Up until the 1960s, menswear was a very formal affair with classic suiting silhouettes and a muted colour palette of black and grey standing firm as the signature city man’s uniform, whether for work or play. But then came Michael Fish, the menswear entrepreneur with a burning desire to shock people with his garish designs. We take a look at how he influenced the men’s fashion industry and contributed to what is now fondly remembered as the Peacock Revolution.
When Michael Fish first started working in the fashion industry, he was positioned at men’s outfitters, Turnbull & Asser whose aesthetic was consistent with that of the time… conservative. His first collection of ready-to-wear shirting featured something new, bold and unconventional which not only gave the retailer an edge over its competition but encouraged a shift in the consumer’s mind set – could getting dressed in the morning be fun? Bold prints, a statement colour palette and oversized collars set the tone for what was to come, and for those less taken with this new eccentricity, there was the option of a wide tie, a flourish of colour in a handkerchief or embroidered detailing on accessories.
In 1966, Mr. Fish, as he called himself, opened his own boutique on Clifford Street in Mayfair which presented its clients with bags emblazoned with the slogan ‘Peculiar To Mr. Fish’. How fitting. Here, the designer really exhibited his vision and sparked what soon became known as the Peacock Revolution. Rich velvet, velour and silk designs came adorned with statement ruffles, rich brocades and intricate embroidery, all of which referenced the more impactful aesthetic of 18th century fashion. In essence, this was a look of unashamed exhibitionism and it encouraged a change in the how men’s clothing was viewed.
Whilst the frills, the bow necklines and the dandy-esque prints were a celebration of design elements previously perceived to be too feminine for men’s clothing, Mr Fish had something far more revolutionary up his sleeve. He is reported to have said that men ‘weren’t physically designed for trousers’, and thus, the dress for men was born. Perhaps unsurprisingly, this is a look that garnered itself a celebrity fan-base almost instantly with rock’n’roll legends Mick Jagger and David Bowie embracing the look. In fact, the skirt that Bowie wore on the cover of his album – The Man Who Sold The World – was a Mr. Fish creation. But his celebrity following didn’t stop there. His clothes were also famously worn by fashion photographer, David Bailey and he joined forces with the likes of Mary Quant and Valentino to curate some of the era’s most credible and coveted runway shows.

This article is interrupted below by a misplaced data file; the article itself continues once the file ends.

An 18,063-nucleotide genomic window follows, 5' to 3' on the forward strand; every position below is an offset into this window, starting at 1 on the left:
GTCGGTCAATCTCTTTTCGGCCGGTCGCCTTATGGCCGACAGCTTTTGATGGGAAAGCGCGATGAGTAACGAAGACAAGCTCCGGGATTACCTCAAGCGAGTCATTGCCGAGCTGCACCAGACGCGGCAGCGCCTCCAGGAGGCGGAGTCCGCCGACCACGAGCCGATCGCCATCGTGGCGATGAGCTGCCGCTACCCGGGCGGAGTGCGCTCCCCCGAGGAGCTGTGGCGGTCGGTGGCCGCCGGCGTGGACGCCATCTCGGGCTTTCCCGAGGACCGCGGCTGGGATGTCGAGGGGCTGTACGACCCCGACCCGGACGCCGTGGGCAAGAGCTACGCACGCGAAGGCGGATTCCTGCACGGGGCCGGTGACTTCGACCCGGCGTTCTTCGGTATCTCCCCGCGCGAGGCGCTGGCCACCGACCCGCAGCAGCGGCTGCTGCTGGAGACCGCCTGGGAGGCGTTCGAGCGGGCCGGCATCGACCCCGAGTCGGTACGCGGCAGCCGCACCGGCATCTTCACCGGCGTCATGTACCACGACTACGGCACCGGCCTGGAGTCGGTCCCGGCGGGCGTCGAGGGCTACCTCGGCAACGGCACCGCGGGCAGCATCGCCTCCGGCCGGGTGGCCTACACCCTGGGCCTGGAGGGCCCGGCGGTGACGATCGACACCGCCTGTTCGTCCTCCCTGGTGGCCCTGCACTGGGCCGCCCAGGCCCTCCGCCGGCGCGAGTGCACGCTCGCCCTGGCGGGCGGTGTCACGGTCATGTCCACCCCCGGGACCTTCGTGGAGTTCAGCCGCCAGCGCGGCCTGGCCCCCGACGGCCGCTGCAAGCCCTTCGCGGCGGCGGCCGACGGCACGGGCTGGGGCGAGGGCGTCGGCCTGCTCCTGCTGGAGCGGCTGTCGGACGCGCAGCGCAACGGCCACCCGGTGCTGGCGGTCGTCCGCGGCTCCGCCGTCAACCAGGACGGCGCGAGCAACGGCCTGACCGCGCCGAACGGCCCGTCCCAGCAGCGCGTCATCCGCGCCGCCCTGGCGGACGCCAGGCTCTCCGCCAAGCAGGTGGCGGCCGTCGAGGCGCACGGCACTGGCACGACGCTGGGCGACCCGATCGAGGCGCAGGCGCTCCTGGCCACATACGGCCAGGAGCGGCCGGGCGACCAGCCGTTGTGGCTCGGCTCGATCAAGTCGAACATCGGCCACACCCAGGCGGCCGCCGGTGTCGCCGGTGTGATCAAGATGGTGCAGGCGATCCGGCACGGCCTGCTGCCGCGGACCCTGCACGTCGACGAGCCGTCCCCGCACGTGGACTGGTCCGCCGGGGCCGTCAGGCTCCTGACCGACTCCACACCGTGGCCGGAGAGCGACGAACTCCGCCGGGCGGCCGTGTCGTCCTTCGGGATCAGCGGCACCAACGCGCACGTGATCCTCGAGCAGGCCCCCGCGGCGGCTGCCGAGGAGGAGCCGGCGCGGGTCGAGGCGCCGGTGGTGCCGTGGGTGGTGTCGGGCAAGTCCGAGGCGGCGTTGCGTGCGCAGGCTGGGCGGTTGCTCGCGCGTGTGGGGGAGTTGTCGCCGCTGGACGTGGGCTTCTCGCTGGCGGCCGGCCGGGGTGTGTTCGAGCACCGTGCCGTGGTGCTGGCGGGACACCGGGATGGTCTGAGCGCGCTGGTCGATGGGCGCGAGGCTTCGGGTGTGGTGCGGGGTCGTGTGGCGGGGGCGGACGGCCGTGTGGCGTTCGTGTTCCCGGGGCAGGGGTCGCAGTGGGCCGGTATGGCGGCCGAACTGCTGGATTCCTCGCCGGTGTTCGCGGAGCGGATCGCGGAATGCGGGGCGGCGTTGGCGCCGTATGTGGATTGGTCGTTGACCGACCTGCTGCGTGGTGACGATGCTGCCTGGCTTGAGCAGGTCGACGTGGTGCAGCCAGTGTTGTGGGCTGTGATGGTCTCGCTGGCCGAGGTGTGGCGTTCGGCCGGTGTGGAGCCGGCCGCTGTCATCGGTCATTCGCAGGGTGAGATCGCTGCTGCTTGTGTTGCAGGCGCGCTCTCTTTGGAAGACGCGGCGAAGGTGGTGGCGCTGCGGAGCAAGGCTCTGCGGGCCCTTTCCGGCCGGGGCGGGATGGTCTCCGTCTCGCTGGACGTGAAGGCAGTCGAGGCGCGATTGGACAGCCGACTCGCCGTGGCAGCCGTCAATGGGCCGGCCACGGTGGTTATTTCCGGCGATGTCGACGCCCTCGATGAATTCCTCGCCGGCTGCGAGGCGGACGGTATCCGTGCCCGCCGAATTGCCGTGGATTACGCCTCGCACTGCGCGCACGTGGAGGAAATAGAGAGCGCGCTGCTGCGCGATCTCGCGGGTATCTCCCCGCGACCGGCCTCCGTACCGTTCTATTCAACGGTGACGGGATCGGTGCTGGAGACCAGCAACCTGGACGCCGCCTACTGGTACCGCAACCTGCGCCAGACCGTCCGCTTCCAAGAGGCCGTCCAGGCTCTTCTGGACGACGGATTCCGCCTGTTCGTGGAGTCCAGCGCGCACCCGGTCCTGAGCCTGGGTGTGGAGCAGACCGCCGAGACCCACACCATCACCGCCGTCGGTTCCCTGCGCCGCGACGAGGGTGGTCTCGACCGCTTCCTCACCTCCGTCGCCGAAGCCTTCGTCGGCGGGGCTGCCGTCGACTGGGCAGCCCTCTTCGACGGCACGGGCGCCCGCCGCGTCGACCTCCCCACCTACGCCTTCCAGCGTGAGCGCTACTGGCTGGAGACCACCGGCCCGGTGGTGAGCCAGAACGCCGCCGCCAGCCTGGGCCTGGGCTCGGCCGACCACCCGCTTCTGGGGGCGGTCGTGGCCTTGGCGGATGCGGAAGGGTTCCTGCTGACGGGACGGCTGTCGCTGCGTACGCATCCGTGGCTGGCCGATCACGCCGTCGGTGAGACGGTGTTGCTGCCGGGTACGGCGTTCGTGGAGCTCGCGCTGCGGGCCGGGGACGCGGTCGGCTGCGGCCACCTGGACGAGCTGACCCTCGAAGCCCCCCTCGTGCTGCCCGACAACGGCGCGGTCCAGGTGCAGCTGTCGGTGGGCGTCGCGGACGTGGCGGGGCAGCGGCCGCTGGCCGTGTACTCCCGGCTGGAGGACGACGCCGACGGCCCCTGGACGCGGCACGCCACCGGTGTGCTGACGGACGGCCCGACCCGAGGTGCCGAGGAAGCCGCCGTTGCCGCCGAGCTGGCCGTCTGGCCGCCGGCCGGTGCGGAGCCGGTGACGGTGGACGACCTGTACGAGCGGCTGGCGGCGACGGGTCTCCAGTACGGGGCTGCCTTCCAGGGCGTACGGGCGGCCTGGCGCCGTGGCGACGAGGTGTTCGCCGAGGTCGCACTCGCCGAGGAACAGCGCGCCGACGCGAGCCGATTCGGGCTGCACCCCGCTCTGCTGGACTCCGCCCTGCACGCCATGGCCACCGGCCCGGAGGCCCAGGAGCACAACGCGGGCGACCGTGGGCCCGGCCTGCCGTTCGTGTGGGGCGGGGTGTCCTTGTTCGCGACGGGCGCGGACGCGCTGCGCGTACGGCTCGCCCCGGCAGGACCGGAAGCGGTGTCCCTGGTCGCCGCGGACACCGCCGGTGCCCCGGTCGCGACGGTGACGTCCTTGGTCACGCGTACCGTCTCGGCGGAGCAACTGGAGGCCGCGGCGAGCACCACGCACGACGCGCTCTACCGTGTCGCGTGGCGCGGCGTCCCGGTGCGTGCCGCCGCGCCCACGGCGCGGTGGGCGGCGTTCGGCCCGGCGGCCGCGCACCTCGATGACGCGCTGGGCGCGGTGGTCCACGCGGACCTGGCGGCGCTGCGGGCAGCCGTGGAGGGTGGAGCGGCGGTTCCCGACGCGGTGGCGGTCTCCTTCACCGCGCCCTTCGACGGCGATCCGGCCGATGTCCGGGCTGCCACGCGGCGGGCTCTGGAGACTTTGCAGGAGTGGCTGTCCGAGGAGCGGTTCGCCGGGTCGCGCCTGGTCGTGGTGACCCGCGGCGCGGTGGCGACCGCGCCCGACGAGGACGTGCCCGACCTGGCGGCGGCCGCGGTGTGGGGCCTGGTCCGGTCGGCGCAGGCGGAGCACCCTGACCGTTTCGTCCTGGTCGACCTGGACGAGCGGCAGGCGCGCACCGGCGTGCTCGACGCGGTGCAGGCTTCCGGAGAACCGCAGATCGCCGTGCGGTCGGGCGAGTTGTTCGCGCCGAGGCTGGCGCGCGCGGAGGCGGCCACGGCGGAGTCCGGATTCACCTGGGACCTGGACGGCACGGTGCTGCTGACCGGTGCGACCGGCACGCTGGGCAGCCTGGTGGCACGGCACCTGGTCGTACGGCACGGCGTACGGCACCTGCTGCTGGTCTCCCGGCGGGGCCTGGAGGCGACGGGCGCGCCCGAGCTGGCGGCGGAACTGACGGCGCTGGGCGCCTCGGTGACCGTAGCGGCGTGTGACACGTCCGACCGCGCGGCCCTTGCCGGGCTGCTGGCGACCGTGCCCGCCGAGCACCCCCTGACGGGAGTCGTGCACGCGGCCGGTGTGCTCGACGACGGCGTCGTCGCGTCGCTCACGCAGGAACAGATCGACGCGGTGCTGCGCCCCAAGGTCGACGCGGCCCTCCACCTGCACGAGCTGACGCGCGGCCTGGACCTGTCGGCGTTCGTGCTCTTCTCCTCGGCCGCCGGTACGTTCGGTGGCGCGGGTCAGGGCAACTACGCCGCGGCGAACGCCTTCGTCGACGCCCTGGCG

And so, whilst Fish’s collections were steeped in historical reference, they too presented something wholly modern that shocked and shaped the industry (in a good way, of course). Still now, he is credited as being one of modern fashion’s most influential menswear designers; one who redefined dandyism and introduced creativity where it was undoubtedly lacking. You just have to look at Gucci and JW Anderson’s most recent runway collections to realise the impact of his work. Which is perhaps why it has since been resurrected and presented within the walls of London’s iconic Victoria and Albert Museum. And for a British artist, is there really any greater achievement?
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